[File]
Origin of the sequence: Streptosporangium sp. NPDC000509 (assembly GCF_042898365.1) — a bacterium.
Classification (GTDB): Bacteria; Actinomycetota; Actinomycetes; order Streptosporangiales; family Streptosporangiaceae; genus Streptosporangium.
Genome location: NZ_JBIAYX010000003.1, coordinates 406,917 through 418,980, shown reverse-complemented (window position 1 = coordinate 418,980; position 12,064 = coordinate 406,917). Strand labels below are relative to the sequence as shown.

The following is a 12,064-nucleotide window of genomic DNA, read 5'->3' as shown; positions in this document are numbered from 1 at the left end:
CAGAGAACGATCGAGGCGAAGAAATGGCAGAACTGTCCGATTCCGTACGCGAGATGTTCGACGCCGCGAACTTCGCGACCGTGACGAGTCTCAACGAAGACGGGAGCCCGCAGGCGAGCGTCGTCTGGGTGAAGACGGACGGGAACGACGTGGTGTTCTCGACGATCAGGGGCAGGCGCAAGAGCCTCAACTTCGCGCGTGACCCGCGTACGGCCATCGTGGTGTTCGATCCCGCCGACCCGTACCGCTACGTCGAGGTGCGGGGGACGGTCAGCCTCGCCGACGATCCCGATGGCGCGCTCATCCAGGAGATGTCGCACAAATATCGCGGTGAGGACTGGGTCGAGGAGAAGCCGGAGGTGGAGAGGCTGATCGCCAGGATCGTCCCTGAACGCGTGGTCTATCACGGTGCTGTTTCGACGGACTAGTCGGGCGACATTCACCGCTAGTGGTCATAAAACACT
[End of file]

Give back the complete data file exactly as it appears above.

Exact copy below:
Origin of the sequence: Streptosporangium sp. NPDC000509 (assembly GCF_042898365.1) — a bacterium.
Classification (GTDB): Bacteria; Actinomycetota; Actinomycetes; order Streptosporangiales; family Streptosporangiaceae; genus Streptosporangium.
Genome location: NZ_JBIAYX010000003.1, coordinates 406,917 through 418,980, shown reverse-complemented (window position 1 = coordinate 418,980; position 12,064 = coordinate 406,917). Strand labels below are relative to the sequence as shown.

The following is a 12,064-nucleotide window of genomic DNA, read 5'->3' as shown; positions in this document are numbered from 1 at the left end:
CAGAGAACGATCGAGGCGAAGAAATGGCAGAACTGTCCGATTCCGTACGCGAGATGTTCGACGCCGCGAACTTCGCGACCGTGACGAGTCTCAACGAAGACGGGAGCCCGCAGGCGAGCGTCGTCTGGGTGAAGACGGACGGGAACGACGTGGTGTTCTCGACGATCAGGGGCAGGCGCAAGAGCCTCAACTTCGCGCGTGACCCGCGTACGGCCATCGTGGTGTTCGATCCCGCCGACCCGTACCGCTACGTCGAGGTGCGGGGGACGGTCAGCCTCGCCGACGATCCCGATGGCGCGCTCATCCAGGAGATGTCGCACAAATATCGCGGTGAGGACTGGGTCGAGGAGAAGCCGGAGGTGGAGAGGCTGATCGCCAGGATCGTCCCTGAACGCGTGGTCTATCACGGTGCTGTTTCGACGGACTAGTCGGGCGACATTCACCGCTAGTGGTCATAAAACACT